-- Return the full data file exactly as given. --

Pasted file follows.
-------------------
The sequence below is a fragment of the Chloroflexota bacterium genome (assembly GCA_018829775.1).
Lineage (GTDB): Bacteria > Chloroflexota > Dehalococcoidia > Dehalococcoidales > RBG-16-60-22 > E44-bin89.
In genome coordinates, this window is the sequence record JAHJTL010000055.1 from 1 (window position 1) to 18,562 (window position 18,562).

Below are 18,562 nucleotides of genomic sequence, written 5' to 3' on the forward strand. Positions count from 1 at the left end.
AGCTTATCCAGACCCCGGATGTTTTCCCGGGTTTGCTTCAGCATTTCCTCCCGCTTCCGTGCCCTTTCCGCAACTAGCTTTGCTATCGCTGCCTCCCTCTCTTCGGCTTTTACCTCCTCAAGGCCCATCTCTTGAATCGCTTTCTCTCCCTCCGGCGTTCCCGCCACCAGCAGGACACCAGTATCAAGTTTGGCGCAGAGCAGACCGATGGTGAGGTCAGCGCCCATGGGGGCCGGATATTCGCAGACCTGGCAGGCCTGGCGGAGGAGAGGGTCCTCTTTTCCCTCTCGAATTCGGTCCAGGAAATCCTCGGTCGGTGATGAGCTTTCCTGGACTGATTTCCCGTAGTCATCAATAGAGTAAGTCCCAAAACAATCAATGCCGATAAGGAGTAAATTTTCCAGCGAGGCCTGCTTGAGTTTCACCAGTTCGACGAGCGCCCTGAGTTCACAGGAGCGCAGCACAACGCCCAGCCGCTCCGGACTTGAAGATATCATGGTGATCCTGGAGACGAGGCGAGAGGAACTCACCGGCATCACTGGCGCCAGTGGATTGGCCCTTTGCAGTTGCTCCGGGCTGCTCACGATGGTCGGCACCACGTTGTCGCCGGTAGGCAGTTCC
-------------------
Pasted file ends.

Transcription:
The sequence below is a fragment of the Chloroflexota bacterium genome (assembly GCA_018829775.1).
Lineage (GTDB): Bacteria > Chloroflexota > Dehalococcoidia > Dehalococcoidales > RBG-16-60-22 > E44-bin89.
In genome coordinates, this window is the sequence record JAHJTL010000055.1 from 1 (window position 1) to 18,562 (window position 18,562).

Below are 18,562 nucleotides of genomic sequence, written 5' to 3' on the forward strand. Positions count from 1 at the left end.
AGCTTATCCAGACCCCGGATGTTTTCCCGGGTTTGCTTCAGCATTTCCTCCCGCTTCCGTGCCCTTTCCGCAACTAGCTTTGCTATCGCTGCCTCCCTCTCTTCGGCTTTTACCTCCTCAAGGCCCATCTCTTGAATCGCTTTCTCTCCCTCCGGCGTTCCCGCCACCAGCAGGACACCAGTATCAAGTTTGGCGCAGAGCAGACCGATGGTGAGGTCAGCGCCCATGGGGGCCGGATATTCGCAGACCTGGCAGGCCTGGCGGAGGAGAGGGTCCTCTTTTCCCTCTCGAATTCGGTCCAGGAAATCCTCGGTCGGTGATGAGCTTTCCTGGACTGATTTCCCGTAGTCATCAATAGAGTAAGTCCCAAAACAATCAATGCCGATAAGGAGTAAATTTTCCAGCGAGGCCTGCTTGAGTTTCACCAGTTCGACGAGCGCCCTGAGTTCACAGGAGCGCAGCACAACGCCCAGCCGCTCCGGACTTGAAGATATCATGGTGATCCTGGAGACGAGGCGAGAGGAACTCACCGGCATCACTGGCGCCAGTGGATTGGCCCTTTGCAGTTGCTCCGGGCTGCTCACGATGGTCGGCACCACGTTGTCGCCGGTAGGCAGTTCC